You don't have to compete with your colleagues
This week, I released Win The Internet: The Remix, the second edition of the book I originally published in 2017. I wrote the book with the intention of sharing what I learned about social media as a digital strategist and content creator. With this second edition, I am sharing even more tools, tips and best practices because as the internet and social media evolved in the last two years, so did I. This moment is one that I am very proud of, and I am excited to share the lessons I have learned with my readers. My book has been listed as Amazon’s #1 New Release in three categories this week, including Public Relations. My family and friends have all been super supportive, retweeting, sharing the link to buy my book, and sending the occasional 100 emoji.
But here is a secret I want to let you in on: I almost didn’t re-release my book this week.
Let me explain. In the weeks and months prior to publishing the second edition, my friends, colleagues, homegirls, and other folks I love, admire, and respect had reached a variety of milestones: getting degrees, launching businesses, winning awards, and even publishing their own books. Let me be very clear—I was and am so proud of every single one of my people. And when it is time to celebrate, I am committed to doing the most.
But when it came time to hit “publish,” I started to get cold feet. I started to feel like maybe I didn’t have to publish this book at all. I started to worry that maybe there isn’t room for what I have to offer - especially when other people are offering so much. Maybe I needed to wait a few weeks. Or a few months. Or just say “eff it” and not even try to put myself out there.
And the truth is - I hated even thinking that I had to compete against people I love and respect: for clients, for audiences, for resources. Competition leads to comparison. Comparison is the thief of joy. Comparison leads to violence - physical, emotional, or mental, either against myself or against others. And I didn’t like how that shit felt.
A few nights ago while I was doing my nightly skincare routine, I shared this discomfort with my husband Neal. "I don’t want to compete with these women. I hate feeling like we have to. I want to believe there is room for all us…there is, right?”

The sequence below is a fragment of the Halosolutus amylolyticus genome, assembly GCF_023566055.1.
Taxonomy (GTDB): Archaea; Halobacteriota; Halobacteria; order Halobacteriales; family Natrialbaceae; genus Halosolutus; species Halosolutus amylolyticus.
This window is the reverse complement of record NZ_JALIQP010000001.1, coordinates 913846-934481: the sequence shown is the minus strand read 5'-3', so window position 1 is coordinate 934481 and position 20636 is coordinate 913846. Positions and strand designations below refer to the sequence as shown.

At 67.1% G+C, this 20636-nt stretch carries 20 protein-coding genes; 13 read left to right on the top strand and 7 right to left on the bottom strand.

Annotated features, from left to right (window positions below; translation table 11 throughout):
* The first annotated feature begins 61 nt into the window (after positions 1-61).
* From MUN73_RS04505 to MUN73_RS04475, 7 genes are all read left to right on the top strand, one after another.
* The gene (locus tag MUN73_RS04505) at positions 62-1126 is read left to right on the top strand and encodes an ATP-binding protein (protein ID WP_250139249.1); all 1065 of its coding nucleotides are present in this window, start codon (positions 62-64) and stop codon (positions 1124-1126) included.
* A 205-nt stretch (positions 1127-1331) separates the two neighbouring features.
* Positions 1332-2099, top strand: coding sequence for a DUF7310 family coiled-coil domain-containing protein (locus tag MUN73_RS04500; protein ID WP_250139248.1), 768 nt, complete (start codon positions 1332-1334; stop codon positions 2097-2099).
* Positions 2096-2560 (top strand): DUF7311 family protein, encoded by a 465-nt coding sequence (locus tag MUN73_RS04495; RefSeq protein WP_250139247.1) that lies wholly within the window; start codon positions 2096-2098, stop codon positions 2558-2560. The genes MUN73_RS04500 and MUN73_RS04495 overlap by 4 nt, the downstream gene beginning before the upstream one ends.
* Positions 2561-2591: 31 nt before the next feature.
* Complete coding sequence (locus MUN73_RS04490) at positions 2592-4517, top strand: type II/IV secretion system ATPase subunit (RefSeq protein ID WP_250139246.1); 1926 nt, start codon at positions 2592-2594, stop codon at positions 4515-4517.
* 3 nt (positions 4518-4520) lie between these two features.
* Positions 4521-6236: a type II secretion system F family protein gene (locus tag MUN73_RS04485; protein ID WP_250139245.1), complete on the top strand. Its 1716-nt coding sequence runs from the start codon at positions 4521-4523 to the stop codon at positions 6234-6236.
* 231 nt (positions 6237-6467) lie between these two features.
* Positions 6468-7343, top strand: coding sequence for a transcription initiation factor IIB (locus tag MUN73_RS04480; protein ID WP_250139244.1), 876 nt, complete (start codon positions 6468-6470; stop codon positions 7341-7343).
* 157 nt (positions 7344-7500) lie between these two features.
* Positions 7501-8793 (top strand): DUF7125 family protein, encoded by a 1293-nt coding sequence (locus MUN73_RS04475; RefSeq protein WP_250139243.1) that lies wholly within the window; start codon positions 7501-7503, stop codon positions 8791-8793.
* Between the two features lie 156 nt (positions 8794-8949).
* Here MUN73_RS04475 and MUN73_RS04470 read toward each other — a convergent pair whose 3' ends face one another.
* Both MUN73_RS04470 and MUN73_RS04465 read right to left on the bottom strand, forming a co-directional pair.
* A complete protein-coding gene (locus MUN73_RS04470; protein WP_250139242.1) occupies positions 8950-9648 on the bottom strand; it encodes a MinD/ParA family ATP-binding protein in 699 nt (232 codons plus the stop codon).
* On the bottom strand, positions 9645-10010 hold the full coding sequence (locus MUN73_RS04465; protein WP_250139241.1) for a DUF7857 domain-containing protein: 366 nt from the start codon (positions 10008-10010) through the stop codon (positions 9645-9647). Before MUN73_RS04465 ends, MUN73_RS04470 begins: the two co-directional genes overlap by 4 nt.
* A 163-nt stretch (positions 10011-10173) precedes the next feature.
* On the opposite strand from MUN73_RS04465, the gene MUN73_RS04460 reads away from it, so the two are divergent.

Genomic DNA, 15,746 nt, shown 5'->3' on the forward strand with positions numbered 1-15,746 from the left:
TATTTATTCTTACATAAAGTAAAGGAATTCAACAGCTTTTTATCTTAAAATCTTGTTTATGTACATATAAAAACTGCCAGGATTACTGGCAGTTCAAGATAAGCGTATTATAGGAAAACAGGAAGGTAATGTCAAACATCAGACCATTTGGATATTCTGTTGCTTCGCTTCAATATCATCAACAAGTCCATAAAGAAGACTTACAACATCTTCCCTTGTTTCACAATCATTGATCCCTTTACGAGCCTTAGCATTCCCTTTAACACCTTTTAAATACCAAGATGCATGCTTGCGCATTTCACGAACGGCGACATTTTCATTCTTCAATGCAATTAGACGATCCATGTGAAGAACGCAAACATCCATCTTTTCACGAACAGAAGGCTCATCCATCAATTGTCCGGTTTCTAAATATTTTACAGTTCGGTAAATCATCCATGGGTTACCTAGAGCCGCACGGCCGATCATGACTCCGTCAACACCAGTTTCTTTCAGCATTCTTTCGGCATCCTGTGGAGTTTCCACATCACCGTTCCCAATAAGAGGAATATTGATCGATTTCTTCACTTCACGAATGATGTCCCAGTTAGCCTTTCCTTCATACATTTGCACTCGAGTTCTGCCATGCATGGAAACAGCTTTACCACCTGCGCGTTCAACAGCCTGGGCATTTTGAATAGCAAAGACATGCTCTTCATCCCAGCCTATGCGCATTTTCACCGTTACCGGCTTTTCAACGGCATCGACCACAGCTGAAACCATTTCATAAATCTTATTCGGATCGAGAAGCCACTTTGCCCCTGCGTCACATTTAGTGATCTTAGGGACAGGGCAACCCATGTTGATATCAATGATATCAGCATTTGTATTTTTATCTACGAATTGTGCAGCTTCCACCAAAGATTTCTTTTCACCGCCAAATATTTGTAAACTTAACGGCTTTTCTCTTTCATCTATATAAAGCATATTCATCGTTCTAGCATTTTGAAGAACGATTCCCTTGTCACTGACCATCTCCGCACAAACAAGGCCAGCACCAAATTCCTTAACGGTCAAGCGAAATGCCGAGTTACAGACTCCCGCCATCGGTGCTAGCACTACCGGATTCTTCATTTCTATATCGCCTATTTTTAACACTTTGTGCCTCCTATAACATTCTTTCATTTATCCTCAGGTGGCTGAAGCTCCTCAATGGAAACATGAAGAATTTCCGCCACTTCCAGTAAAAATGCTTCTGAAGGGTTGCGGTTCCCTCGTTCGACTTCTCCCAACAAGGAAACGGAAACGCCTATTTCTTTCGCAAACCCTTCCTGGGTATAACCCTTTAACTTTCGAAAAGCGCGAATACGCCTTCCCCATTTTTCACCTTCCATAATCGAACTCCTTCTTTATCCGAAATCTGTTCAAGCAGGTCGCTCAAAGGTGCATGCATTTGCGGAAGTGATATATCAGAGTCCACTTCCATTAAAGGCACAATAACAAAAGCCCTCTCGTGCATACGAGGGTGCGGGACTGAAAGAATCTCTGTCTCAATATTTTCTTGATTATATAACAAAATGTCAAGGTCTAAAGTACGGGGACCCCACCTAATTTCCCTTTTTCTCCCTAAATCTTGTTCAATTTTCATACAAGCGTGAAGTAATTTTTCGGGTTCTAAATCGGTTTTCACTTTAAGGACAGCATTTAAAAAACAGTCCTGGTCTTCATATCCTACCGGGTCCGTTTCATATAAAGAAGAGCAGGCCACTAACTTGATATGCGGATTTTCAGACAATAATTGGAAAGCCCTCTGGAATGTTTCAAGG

As he is apt to do, Neal dropped a truth bomb in my lap: “Babe, you don’t even have to compete with your colleagues necessarily. Maybe you can think of them as your contemporaries.”
He didn’t know it at the time, but that framing shifted my mindset. The basic definition of the word contemporary is a “person or thing living or existing at the same time as another.” But when I look back over history and over my own life, being contemporaries isn’t just about simply existing at the same time. It’s also about living in the same cultural moment while creating magic both individually and collectively.
Take Toni Morrison’s writing group of bold, brilliant Black women writers for instance. Ntozake Shange, June Jordan, Audre Lorde, Alice Walker…all creating some amazing work that pushed Black feminist thought to the forefront. They were all writing ass writers and revolutionaries in their own right, and were even stronger when they supported each other.
Now consider one of my favorite pics from the late 90s hip hop era: this photo of Aaliyah, Lil’ Kim, Missy, and Da Brat. All these dope ass Black women making the music that defined my childhood and teenage years…and not only did they have individual classic albums and their own musical styles, but they had the nerve to drop some dope collaborations at the same damn time. They had the boldness and the audacity to also put each other own and let each other shine.
Lastly, when I think of contemporaries, I also think about not only who we work with but who we enjoy life with. James Baldwin and Lorraine Hansberry were not only changing the world with their writing, they were also experiencing joy together too. Both are equally important and essential to who they were as friends and as artists.
Bottom line: there’s room for all of us. My colleagues success doesn’t diminish my own and vice versa. We all have our own niches, our own magic, and our own mission. I felt those fears of not being able to measure up and “compete” and I published my book anyway, because I realized it took less energy and sparked more joy when I can let the comparisons go and honor the path I have chosen, the path the ancestors blessed before me.
And I am so glad I did.
Grab a copy of Win The Internet The Remix and be sure to tell your friends (and write a review). I am so excited to share my lessons with you!